I Finally Understand Closures!

Since I started using Node I've fallen in love with JavaScript as a language. Before Node I liked JavaScript well enough, but without my trusty JQuery library it never impressed me much at all. Node has forced me to actually build a proper understanding of the JavaScript language itself. I've poured over several books, asked many Stack Overflow questions, started quite a few practice projects, and now I think I can safely say I have a pretty solid grasp of JavaScript as a language.

One of the hardest concepts for me to wrap my brain around while learning JavaScript was the concept of closures. Actually, the concept of a closure isn't really that difficult but sometimes I can make something more complicated in my head than it really is. The first thing to know about closures is this:

function getFunc() {  
    var message = "What would happen if closures didn't exist?";
    return function () {
        console.log(message);
    }
}
var showMessage = getFunc();  
showMessage();  

Without knowing what closures really are yet, pretend for a minute that they don't exist. What do you think would happen if we ran the above code? You would see undefined printed to the console window. getFunc() returns a function which we assigned to the variable showMessage. On the next line we attempt to invoke showMessage() which then tries to write the value of a variable called message to the console. The problem here is that message only existed inside of getFunc(), but showMessage() exists outside of our getFunc() function. Without closures the message variable would have no value when we try to invoke showMessage().

Lucky for us closures do exist. Technically every function is a closure; each function creates a variable scope. In our example var message was defined within the scope of getFunc(); You might think that when getFunc() returns our scope would be lost, along with our message variable. However, in our example we define a nested function and return it. Our nested function contains a reference to message which lives in the same scope as the nested function. When our nested function is defined, the current scope is bound to the nested function. This means that the message variable still exists as long as our nested function still exists, which it does because we return it and assign it to a variable in the outer scope. When our example runs you would see the string printed to the console rather than undefined.

It's important to note that you could continue nesting functions as far as you wanted. The parent scopes of each function are all accessible within each nested function.

function func1() {  
    var myVar1 = true;
    function func2() {
        var myVar2 = 123;
        // has access to myVar1 and myVar2.
        function func3() {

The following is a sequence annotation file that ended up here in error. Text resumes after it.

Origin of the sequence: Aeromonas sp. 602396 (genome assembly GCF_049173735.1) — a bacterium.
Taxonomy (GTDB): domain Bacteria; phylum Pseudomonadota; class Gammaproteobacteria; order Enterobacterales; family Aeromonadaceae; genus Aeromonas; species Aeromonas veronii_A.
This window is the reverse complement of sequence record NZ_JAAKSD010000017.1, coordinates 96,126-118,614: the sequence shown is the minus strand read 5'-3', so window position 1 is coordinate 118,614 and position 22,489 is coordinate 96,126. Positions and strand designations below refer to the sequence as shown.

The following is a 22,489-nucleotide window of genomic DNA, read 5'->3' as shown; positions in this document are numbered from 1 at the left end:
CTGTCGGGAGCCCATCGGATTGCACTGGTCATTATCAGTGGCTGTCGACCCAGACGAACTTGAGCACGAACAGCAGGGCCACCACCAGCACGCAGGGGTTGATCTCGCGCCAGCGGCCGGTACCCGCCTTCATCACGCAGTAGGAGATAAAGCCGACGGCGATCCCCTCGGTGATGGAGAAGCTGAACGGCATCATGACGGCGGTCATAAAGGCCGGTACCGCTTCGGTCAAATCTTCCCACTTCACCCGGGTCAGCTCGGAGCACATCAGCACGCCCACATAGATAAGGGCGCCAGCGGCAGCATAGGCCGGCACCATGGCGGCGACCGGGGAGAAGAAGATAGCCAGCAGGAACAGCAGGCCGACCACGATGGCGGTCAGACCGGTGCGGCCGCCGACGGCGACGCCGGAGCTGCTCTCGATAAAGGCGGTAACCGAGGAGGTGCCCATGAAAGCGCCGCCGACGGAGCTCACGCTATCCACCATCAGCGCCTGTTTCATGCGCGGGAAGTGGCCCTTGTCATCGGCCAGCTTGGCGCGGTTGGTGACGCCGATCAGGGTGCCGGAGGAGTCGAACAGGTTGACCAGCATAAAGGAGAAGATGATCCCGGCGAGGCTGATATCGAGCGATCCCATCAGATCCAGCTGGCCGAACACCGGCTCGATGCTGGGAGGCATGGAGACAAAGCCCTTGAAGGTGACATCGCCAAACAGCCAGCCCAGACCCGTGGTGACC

var myVar3 = 'hello world.';
            // has access to myVar1, myVar2, and myVar3;
        }
    }
    // has access to myVar1
}

In the above example func3 has access to all three scopes: the current scope, the parent (func2) scope, and the parent's parent scope (func1). This is known as the scope chain. The way a scope chain becomes bound to a function and goes with it wherever it goes is known as a closure. Worded another way, the function closes over all the variables in the scope chain that it has access to, thus we get a closure.

Okay great, you know what a closure is but what is it useful for? Closures are such a big deal in JavaScript because they provide access to private variables. Private variables are just what we call variables defined within a scope that is inaccessible to us. Let's look at an example function that creates an object representing a Car.

function Car() {  
    var honkCount = 0;
    this.honk = function () {
        console.log("Honk honk!");
        honkCount++;
    };
    this.getHonkCount = function () {
        return honkCount;
    };
}

var newCar = new Car();  
console.log(newCar.getHonkCount()); // Displays: 0  
newCar.honk(); // Displays: "Honk honk!"  
console.log(newCar.getHonkCount()); // Displays: 1  

In the above example honkCount is not accessible outside of the Car() constructor. For all intents and purposes honkCount is a private variable. However, notice that we expose two methods on the object. These two methods close over the scope within the constructor, preserving access to all variables within that scope. When we call newCar.honk() or newCar.getHonkCount() both of those methods have access to honkCount because they are each closures around the scope in which they were defined. This means that from outside the constructor function we can use the public methods on our new object and those methods have access to the private variable even though we cannot access it directly ourselves.

I probably read a dozen explanations of closures not too dissimilar from this post and it still took me a while to get it. So don't be too discouraged if you still aren't fully wrapping your brain around it. Just keep reading and practicing and you'll have that light bulb moment before you know it.

Chev

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